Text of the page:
NEW YORK (Dec. 5, 2013) – Business executives remain optimistic about their companies’ prospects for the coming year, but that sentiment is offset by deeper pessimism about the U.S. economy. This may have implications for hiring plans, according to the fourth quarter AICPA Economic Outlook Survey, which polls chief executive officers, chief financial officers, controllers and other certified public accountants in U.S. companies who hold executive and senior management accounting roles.
Executives in the survey typically hold a far more positive outlook for their own organization than for the U.S. economy as a whole, but the two categories usually ebb and flow in the same direction. This quarter, however, the outlook for individual companies is up slightly (57 percent positive, compared to 55 percent last quarter), while optimism about the U.S. economy is falling (38 percent positive, down from 44 percent a quarter ago).
That split view is evident in hiring plans, which appear to be softening after a lift last quarter. Business expansion expectations are virtually identical to last quarter, with 62 percent of executives saying they expect to grow at least a little in the coming year. There is a slight drop, however, in the percentage of respondents who said they are looking to hire immediately (13 percent, down from 15 percent last quarter), and headcount increase projections fell a tick from 1.3 percent to 1.2 percent in the past quarter.
The American Institute of CPAs survey is a forward-looking indicator that tracks hiring expectations over the next 12 months. As a point of comparison, the U.S. Department of Labor’s November employment report, scheduled to be released tomorrow, looks back on the previous month’s hiring trends.
The CPA Outlook Index—a comprehensive gauge of executive sentiment within the AICPA survey— remains unchanged from the past two quarters at 69 points. The index is a composite of nine, equally weighted survey measures set on a scale of 0 to 100, with 50 considered neutral and greater numbers signifying positive sentiment.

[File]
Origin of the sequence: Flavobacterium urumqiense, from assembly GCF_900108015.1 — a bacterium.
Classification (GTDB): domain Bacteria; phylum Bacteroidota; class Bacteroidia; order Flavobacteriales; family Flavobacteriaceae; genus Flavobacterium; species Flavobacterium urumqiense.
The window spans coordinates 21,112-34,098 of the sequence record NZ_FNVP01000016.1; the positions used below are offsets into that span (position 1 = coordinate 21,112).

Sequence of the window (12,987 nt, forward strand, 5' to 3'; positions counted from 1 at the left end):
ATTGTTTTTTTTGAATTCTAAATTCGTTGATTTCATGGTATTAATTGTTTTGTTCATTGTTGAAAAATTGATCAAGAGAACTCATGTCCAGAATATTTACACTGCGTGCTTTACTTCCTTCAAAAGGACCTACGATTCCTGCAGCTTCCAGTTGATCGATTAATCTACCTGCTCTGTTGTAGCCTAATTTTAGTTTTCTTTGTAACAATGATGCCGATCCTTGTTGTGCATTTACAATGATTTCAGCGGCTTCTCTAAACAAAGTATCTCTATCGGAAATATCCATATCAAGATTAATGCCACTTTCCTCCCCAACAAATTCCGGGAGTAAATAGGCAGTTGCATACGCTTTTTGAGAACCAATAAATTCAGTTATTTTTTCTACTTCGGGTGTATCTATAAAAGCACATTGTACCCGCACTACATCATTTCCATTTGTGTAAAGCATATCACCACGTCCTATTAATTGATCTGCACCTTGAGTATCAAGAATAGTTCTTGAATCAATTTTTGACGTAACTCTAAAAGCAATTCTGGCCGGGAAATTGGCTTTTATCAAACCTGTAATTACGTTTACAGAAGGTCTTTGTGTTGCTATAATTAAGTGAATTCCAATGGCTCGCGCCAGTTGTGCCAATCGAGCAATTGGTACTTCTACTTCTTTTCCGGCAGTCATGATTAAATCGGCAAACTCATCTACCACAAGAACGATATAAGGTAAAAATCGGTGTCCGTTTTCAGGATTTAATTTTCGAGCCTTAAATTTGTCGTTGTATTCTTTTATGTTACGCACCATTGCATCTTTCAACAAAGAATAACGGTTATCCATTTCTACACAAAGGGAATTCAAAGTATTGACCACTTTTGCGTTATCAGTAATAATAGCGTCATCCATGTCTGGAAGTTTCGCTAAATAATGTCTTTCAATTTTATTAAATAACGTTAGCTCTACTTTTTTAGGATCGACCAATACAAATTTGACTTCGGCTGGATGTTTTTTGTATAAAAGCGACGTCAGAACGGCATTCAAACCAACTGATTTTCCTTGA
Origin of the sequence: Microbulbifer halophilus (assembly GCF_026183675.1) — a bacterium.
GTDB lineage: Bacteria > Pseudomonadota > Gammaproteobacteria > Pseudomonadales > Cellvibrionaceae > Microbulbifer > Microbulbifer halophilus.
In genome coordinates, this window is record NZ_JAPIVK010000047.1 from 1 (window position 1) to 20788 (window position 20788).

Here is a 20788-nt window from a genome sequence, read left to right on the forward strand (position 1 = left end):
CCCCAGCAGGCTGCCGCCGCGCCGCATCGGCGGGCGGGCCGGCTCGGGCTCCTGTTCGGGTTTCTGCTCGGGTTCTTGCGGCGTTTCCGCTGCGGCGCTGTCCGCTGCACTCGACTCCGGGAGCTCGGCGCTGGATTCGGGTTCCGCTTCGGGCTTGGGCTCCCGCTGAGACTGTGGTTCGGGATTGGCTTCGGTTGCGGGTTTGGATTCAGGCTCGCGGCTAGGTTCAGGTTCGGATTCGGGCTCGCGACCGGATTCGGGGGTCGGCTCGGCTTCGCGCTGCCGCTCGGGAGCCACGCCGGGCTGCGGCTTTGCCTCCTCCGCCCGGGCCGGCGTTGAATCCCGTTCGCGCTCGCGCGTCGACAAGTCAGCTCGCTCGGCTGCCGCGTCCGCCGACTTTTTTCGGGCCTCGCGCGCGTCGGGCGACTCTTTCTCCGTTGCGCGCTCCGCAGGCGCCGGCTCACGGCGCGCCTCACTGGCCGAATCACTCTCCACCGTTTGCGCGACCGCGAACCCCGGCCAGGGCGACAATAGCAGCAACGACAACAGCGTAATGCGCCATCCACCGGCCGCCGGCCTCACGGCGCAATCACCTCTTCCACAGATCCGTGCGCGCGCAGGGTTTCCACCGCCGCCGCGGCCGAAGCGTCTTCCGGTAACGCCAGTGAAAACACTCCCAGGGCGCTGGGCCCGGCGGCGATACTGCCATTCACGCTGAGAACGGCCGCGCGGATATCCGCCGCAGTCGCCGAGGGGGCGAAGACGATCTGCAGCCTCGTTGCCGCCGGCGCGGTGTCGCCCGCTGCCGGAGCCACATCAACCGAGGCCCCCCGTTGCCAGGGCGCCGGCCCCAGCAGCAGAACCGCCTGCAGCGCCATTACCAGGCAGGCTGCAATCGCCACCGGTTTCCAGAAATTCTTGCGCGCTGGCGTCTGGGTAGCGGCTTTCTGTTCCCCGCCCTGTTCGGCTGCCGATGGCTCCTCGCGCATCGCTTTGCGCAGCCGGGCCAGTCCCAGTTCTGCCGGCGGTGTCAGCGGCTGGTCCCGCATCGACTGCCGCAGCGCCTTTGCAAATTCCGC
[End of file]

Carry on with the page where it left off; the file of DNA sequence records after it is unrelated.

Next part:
The U.S. Economic Optimism component of the index is actually up more than any other category, year over year (plus 20 points). But it has been falling since midyear, fueled by concerns about regulation, political gridlock and employment, among other issues.
“There is a lot of good news in these survey results about business executives’ growing confidence in conditions, from profit expectations to plans for investment in training and technology,” said Arleen R. Thomas, CPA, CGMA, AICPA’s senior vice president of management accounting and global markets. “But it’s clear that uncertainty on the economy continues to play a major factor in hiring plans.”
Other findings of the survey include:
· Of those respondents who said they planned to hire soon, 72 percent said they would primarily look for full-time workers. Another 24 percent said they would hire a mix of full-time and part-time employees.
· Technology reclaimed its spot as the most optimistic sector. It also continues to lead the pack in anticipated headcount growth at 3.6 percent, an increase over last quarter’s 2.6 percent growth projection for the coming year.
· Optimism among retail respondents took a dramatic drop from 64 percent to 52 percent, quarter over quarter. Headcount for the sector is expected to increase 1.3 percent in the coming year, down from a projection of 1.8 percent last quarter.
· Profit and revenue expectations continue to show improvement.
· IT spending is the top category for projected spending growth (2.9 percent) over the next 12 months
· The top three business challenges are the same as last quarter, although the second and third items swapped places since last quarter: 1) Regulatory requirements and changes, 2) employee and benefits costs, and 3) domestic economic conditions.
Members of the AICPA’s Business and Industry Executive Committee are available for interviews on the survey results and what they mean for businesses in the coming months.
The fourth quarter AICPA Business and Industry Outlook Survey was conducted Nov. 5-24, 2013, and included 1,118 qualified responses from CPAs who hold leadership positions, such as chief financial officer or controller, in their companies. The overall margin of error is less than plus-or-minus 3 percentage points. A copy of the full report can be found on aicpa.org.